Just about anyone can be a grandma or granny, but not everyone can be a babci.

I hope I live up to the name.

Thursday, October 05, 2006

Birthday Boy

Six years ago you made your bow
Look at the big boy you are now

I wish I could be there to watch you play ...
Benjamin Joseph, Happy Birthday!

Love, Babci xxoo

Tuesday, October 03, 2006


I come home from the new job. It’s been an intense day. I’m still learning the ins and outs. I’m tired.

The phone rings. It’s my daughter.

“Mom, we’re celebrating. The local paper did a really neat article on David’s paintings. Come on over for dinner. David made Shepherd’s Pie.”

I almost decline the offer because I’ve brought some notes home to review for an early-morning meeting tomorrow. However, my growling stomach reminds me that this is an offer of free food – all gain, no pain – all I have to do is walk on up the hill.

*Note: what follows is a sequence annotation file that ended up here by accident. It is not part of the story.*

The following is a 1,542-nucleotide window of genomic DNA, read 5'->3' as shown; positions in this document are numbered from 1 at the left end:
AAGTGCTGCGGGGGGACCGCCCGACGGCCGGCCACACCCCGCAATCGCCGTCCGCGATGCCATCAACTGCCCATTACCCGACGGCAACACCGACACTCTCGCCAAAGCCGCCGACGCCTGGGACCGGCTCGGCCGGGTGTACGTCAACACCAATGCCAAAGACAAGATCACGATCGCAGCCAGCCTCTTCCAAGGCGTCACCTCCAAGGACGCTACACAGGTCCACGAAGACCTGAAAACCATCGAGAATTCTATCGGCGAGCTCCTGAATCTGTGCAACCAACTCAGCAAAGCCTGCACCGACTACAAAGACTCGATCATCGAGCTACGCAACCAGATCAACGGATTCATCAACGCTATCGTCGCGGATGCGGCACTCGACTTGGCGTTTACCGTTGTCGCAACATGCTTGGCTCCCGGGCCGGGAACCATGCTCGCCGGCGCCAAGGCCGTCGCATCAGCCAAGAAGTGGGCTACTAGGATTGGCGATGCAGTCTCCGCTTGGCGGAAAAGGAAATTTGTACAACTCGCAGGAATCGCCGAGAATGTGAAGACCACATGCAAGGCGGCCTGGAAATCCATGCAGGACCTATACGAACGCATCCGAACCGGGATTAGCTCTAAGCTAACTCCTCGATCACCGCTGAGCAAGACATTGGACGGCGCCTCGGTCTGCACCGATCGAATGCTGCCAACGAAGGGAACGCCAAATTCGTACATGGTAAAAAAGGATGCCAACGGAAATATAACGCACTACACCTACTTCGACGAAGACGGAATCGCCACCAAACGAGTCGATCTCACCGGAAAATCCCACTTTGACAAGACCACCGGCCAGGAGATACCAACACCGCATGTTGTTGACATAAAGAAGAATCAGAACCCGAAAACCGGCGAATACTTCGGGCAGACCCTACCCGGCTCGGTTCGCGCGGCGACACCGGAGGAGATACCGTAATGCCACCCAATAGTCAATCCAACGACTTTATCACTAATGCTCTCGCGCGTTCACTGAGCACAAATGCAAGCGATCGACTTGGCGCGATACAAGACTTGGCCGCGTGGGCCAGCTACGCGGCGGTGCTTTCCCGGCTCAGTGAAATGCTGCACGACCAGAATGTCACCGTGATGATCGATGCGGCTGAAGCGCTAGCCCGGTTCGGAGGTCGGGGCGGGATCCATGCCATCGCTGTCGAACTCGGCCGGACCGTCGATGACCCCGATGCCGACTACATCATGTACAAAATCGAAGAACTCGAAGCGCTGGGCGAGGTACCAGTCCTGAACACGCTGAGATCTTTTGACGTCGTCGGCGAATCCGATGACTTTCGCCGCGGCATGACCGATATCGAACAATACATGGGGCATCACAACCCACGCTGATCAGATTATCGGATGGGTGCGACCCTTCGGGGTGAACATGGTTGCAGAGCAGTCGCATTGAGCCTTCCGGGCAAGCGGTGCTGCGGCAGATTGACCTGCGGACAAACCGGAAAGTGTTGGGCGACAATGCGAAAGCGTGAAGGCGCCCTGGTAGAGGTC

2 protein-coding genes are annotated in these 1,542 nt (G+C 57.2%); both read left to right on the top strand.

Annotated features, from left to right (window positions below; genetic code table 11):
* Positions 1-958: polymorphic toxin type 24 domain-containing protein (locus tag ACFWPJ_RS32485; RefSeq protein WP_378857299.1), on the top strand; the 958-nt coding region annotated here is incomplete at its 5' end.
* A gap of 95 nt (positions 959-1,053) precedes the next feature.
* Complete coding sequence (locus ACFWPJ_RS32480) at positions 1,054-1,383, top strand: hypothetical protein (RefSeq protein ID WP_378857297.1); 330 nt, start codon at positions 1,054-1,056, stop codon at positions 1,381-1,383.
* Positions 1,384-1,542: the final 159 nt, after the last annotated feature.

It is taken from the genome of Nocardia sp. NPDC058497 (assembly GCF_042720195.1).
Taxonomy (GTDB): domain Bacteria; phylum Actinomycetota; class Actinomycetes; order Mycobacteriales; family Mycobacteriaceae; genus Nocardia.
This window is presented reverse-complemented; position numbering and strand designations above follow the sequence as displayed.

Hunger wins out.

The girls are upstairs playing when I arrive. A stack of newspapers sits on David’s desk. I help myself to one and proudly note the photo and read the front-page article which really spotlights David’s new hobby. He’s become local hero for a day.

In this house, he’s always a hero. It takes courage to raise two kids and be totally involved in their care while traveling an hour away to teach drama, paint on the back porch, paint the front porch and storm door, and do a hundred and one other mundane duties. He paints; he teaches; he directs; he cooks a mean Shepherd’s Pie.

Sophie and Hannah come down for dinner. I almost feel like wallpaper. They are no longer running into my arms, surprised by my presence. In fact, they are running past my arms. I’ve been living up here for two months now. I’m a part of the family landscape. I don’t know whether to be happy or sad. I tease Sophie about it. She reluctantly holds still for a kiss. But she does insist on sitting “next to Babci” for dinner. We discuss the origins of the main course and I tell her that my Babci was a shepherdess.